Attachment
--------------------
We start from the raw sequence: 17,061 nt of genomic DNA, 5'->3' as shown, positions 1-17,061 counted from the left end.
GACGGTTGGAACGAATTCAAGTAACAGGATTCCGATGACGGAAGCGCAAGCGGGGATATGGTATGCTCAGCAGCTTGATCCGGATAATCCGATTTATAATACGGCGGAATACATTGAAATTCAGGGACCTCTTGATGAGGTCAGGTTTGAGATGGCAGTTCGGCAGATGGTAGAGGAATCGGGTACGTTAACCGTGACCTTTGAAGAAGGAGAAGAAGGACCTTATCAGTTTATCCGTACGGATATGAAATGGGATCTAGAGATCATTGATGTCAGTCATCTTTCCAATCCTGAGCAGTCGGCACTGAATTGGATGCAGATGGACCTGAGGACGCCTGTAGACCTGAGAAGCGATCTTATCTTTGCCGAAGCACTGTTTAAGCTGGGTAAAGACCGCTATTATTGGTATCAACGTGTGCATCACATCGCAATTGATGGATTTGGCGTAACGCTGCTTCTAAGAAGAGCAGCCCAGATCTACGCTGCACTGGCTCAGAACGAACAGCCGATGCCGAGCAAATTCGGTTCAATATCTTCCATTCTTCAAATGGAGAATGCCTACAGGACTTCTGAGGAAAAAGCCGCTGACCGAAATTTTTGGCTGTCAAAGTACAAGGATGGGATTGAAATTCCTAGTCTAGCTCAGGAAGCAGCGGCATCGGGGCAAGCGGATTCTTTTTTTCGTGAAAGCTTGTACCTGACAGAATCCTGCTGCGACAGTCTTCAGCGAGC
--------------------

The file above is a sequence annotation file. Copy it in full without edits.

We start from the raw sequence: 17,061 nt of genomic DNA, 5'->3' as shown, positions 1-17,061 counted from the left end.
GACGGTTGGAACGAATTCAAGTAACAGGATTCCGATGACGGAAGCGCAAGCGGGGATATGGTATGCTCAGCAGCTTGATCCGGATAATCCGATTTATAATACGGCGGAATACATTGAAATTCAGGGACCTCTTGATGAGGTCAGGTTTGAGATGGCAGTTCGGCAGATGGTAGAGGAATCGGGTACGTTAACCGTGACCTTTGAAGAAGGAGAAGAAGGACCTTATCAGTTTATCCGTACGGATATGAAATGGGATCTAGAGATCATTGATGTCAGTCATCTTTCCAATCCTGAGCAGTCGGCACTGAATTGGATGCAGATGGACCTGAGGACGCCTGTAGACCTGAGAAGCGATCTTATCTTTGCCGAAGCACTGTTTAAGCTGGGTAAAGACCGCTATTATTGGTATCAACGTGTGCATCACATCGCAATTGATGGATTTGGCGTAACGCTGCTTCTAAGAAGAGCAGCCCAGATCTACGCTGCACTGGCTCAGAACGAACAGCCGATGCCGAGCAAATTCGGTTCAATATCTTCCATTCTTCAAATGGAGAATGCCTACAGGACTTCTGAGGAAAAAGCCGCTGACCGAAATTTTTGGCTGTCAAAGTACAAGGATGGGATTGAAATTCCTAGTCTAGCTCAGGAAGCAGCGGCATCGGGGCAAGCGGATTCTTTTTTTCGTGAAAGCTTGTACCTGACAGAATCCTGCTGCGACAGTCTTCAGCGAGC